Although treatment is usually sought for cosmetic reasons, nail fungus can be serious and should be treated. For example, if it is a severe infection, it can cause permanent damage to your nails. The infection can also spread beyond your nails, especially if you are in a high risk group, such as people with diabetes or impaired immune systems. High-risk people can develop cellulitis, a skin tissue infection, if toe fungus isn't treated.[4]

Melissa Conrad Stöppler, MD, is a U.S. board-certified Anatomic Pathologist with subspecialty training in the fields of Experimental and Molecular Pathology. Dr. Stöppler's educational background includes a BA with Highest Distinction from the University of Virginia and an MD from the University of North Carolina. She completed residency training in Anatomic Pathology at Georgetown University followed by subspecialty fellowship training in molecular diagnostics and experimental pathology.
^ Jump up to: a b American Academy of Dermatology (February 2013), "Five Things Physicians and Patients Should Question", Choosing Wisely: an initiative of the ABIM Foundation, American Academy of Dermatology, retrieved 5 December 2013. Which cites:*Roberts DT, Taylor WD, Boyle J (2003). "Guidelines for treatment of onychomycosis" (PDF). The British Journal of Dermatology. 148 (3): 402–410. doi:10.1046/j.1365-2133.2003.05242.x. PMID 12653730.
Melissa Conrad Stöppler, MD, is a U.S. board-certified Anatomic Pathologist with subspecialty training in the fields of Experimental and Molecular Pathology. Dr. Stöppler's educational background includes a BA with Highest Distinction from the University of Virginia and an MD from the University of North Carolina. She completed residency training in Anatomic Pathology at Georgetown University followed by subspecialty fellowship training in molecular diagnostics and experimental pathology.
Nine out of 10 women are wearing shoes that are too small. The consequences aren't pretty – calluses, blisters, bunions, corns, and other problems. The constant rubbing can irritate the joints in the foot and lead to arthritis. Research suggests many kids are also wearing the wrong shoe size, which puts them at risk for foot deformities as they grow.
One way to definitively get rid of toenail fungus is by surgery. Surgical treatment of onychomycosis involves nail removal. However, this often only provides temporary relief, and recurrence is common unless additional antifungal medication (oral or topical) is simultaneously used. However, surgical removal may be warranted when the affected nail is associated with other factors such as trauma and or infection.
If you love the look of ballet flats, over-the-counter inserts (shown here) may help prevent mild foot pain. Heel pads can provide extra cushioning for achy heels. And custom orthotics can ease a whole range of foot pains and problems. Podiatrists prescribe these inserts to provide arch support and reduce pressure on sensitive areas. Prescription orthotics can be pricey, but are sometimes covered by insurance.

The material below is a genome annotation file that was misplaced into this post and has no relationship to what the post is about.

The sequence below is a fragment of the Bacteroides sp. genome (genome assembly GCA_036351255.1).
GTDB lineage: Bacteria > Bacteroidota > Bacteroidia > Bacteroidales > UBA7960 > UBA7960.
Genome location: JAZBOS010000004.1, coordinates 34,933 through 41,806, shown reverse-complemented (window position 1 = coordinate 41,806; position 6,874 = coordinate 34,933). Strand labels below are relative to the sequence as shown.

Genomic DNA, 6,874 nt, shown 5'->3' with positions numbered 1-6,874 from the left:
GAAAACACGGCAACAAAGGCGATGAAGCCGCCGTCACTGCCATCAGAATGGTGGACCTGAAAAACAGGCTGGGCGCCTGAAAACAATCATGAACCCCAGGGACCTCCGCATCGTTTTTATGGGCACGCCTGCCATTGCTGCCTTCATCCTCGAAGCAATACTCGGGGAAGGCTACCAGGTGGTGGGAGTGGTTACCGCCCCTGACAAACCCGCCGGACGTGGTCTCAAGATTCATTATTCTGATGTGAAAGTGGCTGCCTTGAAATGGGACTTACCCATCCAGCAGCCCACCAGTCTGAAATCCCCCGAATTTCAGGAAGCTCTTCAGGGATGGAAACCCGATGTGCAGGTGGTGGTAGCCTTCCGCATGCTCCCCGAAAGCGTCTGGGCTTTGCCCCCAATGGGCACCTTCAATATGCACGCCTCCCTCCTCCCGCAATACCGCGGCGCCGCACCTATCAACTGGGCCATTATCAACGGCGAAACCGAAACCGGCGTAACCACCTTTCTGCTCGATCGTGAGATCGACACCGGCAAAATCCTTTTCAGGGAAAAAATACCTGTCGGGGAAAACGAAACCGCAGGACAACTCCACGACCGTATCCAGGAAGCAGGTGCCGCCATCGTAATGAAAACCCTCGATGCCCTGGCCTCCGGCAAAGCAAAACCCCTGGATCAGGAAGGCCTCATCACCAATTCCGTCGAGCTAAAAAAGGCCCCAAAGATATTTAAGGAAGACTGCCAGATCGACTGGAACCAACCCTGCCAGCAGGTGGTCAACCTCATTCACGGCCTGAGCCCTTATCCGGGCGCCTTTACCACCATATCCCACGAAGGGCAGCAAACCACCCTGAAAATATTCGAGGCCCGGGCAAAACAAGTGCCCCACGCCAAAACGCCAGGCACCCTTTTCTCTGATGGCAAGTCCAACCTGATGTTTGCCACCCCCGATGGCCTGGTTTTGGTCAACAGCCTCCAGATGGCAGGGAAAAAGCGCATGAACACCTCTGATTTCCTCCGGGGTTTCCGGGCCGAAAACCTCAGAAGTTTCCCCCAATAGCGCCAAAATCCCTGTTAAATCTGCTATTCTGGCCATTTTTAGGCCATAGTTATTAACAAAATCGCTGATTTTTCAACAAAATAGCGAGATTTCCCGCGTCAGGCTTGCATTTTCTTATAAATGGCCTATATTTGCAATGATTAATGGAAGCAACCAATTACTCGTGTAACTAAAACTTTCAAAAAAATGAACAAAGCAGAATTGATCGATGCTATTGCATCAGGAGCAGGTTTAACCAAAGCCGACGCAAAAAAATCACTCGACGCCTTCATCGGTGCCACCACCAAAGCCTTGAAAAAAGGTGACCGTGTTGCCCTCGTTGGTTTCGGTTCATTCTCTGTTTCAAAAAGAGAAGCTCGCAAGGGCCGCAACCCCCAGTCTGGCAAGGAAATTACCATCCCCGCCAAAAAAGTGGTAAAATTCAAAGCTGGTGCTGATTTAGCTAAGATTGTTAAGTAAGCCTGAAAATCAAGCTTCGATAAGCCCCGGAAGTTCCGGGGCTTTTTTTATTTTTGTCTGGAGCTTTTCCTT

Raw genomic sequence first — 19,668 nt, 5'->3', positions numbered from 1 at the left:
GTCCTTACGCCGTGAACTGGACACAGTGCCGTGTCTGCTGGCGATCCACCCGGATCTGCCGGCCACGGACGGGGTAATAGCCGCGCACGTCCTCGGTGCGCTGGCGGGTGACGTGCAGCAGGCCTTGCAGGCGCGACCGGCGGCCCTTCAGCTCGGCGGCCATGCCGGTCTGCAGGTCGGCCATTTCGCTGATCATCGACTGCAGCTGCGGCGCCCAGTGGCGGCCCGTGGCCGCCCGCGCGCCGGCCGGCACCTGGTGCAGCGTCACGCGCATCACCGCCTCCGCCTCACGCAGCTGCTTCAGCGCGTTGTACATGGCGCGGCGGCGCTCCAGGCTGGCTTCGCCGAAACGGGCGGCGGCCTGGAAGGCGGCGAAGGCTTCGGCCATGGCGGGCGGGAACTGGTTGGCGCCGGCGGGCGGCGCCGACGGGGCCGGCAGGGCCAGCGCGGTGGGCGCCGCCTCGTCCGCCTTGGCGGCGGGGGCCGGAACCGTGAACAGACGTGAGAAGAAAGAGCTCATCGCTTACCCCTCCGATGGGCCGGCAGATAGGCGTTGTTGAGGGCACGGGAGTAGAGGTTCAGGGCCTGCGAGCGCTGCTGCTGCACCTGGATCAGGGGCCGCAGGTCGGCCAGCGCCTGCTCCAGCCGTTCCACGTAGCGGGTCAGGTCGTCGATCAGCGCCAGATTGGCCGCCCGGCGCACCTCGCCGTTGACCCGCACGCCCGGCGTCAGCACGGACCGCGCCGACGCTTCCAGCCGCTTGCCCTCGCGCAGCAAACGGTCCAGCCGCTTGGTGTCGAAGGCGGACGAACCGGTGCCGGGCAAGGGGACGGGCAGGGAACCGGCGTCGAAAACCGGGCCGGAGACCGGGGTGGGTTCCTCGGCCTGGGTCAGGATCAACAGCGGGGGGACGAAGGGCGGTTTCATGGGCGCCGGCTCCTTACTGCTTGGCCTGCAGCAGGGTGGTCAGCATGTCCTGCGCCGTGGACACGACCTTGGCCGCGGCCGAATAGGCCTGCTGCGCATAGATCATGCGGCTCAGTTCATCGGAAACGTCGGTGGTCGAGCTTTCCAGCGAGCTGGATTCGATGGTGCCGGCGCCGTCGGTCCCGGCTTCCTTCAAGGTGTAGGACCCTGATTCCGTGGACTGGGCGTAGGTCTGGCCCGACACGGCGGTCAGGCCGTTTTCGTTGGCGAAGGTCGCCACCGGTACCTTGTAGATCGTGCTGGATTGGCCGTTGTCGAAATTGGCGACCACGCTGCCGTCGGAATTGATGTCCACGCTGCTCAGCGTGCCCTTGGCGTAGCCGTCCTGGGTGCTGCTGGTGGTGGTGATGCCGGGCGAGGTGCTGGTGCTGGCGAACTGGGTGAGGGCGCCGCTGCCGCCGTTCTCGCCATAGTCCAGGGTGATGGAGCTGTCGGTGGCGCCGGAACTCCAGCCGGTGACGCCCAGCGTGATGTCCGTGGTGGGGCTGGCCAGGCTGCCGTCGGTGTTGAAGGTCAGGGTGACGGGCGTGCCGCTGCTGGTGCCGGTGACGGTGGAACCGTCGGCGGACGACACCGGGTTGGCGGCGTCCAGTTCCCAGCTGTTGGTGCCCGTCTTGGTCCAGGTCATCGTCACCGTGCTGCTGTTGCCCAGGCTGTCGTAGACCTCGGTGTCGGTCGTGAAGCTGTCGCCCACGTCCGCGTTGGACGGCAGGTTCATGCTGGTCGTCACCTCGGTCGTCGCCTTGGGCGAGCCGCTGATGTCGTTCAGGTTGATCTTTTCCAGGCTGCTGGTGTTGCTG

Research suggests that fungi are sensitive to heat, typically 40–60 °C (104–140 °F). The basis of laser treatment is to try to heat the nail bed to these temperatures in order to disrupt fungal growth.[37] As of 2013 research into laser treatment seems promising.[2] There is also ongoing development in photodynamic therapy, which uses laser or LED light to activate photosensitisers that eradicate fungi.[38]
Green nails can be caused by Pseudomonas bacteria, which grow under a nail that has partially separated from the nail bed. This infection may cause a foul odor of the nails. The treatment is to trim the nail short every four weeks, don't clean it, polish if you want to hide the color, and wait two to three months. It is also advised to avoid soaking the nail in any sort of water (even if inside gloves) and to thoroughly dry the nail after bathing. If the problem continues, there are prescription treatments that your doctor may try.
Many individuals with athlete's foot have no symptoms at all and do not even know they have an infection. Many may think they simply have dry skin on the soles of their feet. Common symptoms of athlete's foot typically include various degrees of itching, stinging, and burning. The skin may frequently peel, and in particularly severe cases, there may be some cracking, fissuring, pain, and itching in the toe webs. Occasionally, athlete's foot can blister.
If you have diabetes, you may have reduced blood circulation and nerve supply in your feet. You're also at greater risk of a bacterial skin infection (cellulitis). So any relatively minor injury to your feet — including a nail fungal infection — can lead to a more serious complication. See your doctor if you have diabetes and think you're developing nail fungus.
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